Caldwell, Ian and Dustin Thomason, ”The Rule of Four”, (NY: The Dial Press, 2004).  Murder breaks out when two Princeton students solve a ciphered message encoded in the 15th century manuscript of Hypnerotomachia Poliphili.

Campbell, Ramsey, "The Overnight", (NY: Tor, 1995).  Woody transfers from America to England to manage a chain bookstore, but every night strange and terrible things happen to the books, the employees and even the customers.  Woody spends an overnight behind locked doors finally to set things right, but instead finds that "this bookstore is no haven.  It is the doorway to a hell unlike any other"

Candy, Edward, "Words for Murder Perhaps", (NY: Ballantine, 1985). Mild-mannered English literature professor Gregory Roberts enjoys his quiet life and teaching his course on Crime Fiction until a series of real murders breaks out at the university. A trail of literary clues points to a bookish murderer.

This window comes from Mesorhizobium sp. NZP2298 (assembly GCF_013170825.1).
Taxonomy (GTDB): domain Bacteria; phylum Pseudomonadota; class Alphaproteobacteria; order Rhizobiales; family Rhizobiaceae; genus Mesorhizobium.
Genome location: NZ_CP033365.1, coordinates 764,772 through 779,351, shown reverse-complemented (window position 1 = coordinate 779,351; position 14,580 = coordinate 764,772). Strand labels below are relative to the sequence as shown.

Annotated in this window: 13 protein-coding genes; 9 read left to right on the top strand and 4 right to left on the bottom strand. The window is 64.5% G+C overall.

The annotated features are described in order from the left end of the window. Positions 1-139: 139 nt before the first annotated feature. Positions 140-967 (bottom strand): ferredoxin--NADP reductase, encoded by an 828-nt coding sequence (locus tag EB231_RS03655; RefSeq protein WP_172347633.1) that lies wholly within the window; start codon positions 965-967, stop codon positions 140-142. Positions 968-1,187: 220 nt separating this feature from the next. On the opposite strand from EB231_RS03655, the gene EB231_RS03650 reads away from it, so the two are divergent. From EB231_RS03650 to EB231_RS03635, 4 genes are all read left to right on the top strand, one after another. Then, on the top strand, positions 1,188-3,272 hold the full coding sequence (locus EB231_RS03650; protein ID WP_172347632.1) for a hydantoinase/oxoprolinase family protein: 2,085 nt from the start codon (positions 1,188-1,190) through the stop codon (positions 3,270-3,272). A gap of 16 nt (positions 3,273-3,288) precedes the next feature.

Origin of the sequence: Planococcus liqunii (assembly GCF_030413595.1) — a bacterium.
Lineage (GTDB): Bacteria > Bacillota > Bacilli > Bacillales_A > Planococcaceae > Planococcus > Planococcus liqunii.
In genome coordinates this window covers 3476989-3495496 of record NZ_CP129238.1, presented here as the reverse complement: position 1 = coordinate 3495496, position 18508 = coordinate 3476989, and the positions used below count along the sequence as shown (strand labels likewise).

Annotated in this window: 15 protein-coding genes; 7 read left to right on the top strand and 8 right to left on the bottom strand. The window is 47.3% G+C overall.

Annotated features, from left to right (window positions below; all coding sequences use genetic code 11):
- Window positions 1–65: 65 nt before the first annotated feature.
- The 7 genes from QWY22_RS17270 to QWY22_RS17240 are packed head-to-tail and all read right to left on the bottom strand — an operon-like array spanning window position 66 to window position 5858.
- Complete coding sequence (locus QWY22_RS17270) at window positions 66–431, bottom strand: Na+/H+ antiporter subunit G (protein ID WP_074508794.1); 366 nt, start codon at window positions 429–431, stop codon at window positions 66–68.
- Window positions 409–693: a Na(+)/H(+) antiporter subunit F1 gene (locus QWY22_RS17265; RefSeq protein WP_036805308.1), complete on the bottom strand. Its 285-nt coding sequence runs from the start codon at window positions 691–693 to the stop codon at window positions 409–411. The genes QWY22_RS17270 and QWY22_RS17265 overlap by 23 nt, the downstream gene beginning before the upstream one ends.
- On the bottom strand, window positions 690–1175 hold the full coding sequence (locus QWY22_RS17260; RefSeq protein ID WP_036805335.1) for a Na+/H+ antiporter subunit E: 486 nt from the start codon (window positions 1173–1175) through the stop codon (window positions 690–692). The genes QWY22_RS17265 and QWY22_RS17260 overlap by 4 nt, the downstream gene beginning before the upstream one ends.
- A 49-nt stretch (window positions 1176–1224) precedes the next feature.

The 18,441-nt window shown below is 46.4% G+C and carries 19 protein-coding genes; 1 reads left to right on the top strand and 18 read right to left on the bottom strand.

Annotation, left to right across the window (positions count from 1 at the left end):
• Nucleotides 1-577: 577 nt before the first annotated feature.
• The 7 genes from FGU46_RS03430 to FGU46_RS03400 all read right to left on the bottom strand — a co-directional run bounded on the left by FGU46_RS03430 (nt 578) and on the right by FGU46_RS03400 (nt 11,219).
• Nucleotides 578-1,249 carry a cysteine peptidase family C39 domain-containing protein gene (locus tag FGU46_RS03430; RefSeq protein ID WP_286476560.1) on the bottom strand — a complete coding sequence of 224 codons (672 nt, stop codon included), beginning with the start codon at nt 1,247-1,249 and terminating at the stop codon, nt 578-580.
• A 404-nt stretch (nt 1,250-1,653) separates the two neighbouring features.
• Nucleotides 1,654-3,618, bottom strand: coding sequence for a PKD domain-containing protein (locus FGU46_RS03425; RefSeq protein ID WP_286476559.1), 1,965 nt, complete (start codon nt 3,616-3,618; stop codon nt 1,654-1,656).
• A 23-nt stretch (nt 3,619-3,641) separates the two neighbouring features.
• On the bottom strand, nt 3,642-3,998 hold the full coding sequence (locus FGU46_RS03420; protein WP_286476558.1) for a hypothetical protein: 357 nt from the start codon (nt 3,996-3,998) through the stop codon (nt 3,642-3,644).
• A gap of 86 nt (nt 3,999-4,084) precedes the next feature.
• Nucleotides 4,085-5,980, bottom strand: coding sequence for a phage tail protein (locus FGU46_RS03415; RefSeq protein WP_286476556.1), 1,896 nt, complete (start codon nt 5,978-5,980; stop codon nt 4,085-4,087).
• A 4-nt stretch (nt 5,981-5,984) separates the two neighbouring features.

Carlisle, Kate, "Homicide in Hardcover", (NY: Obsidian, 2009).  A light bibliomystery set in San Francisco featuring bookbinder and conservator Brooklyn Wainwright as she seeks the murderer of her teacher among likely suspects among book collectors, museum curators and hippie commune members.

Clarke, Brock, "An Arsonist's Guide to Writers' Homes in New England" (NY: Algonquin Books, 2007). The hapless hero of this satire on the literary novel is Sam Pulsifer. He is a full-time bumbler, accidental arsonist, partially "grown-ass man", and packaging scientist who ends up solving the mystery of who is intentionally going around trying to set fire to various esteemed author's homes around New England.

Cohen, Esther, "Book Doctor", (NY: Counterpoint, 2005). Arlette Rosen is a dispenser of book wisdom and one cool cucumber, until she meets up with tax attorney Harbinger Singh, who rocks her world. A cleverly sardonic novel set in Manhattan.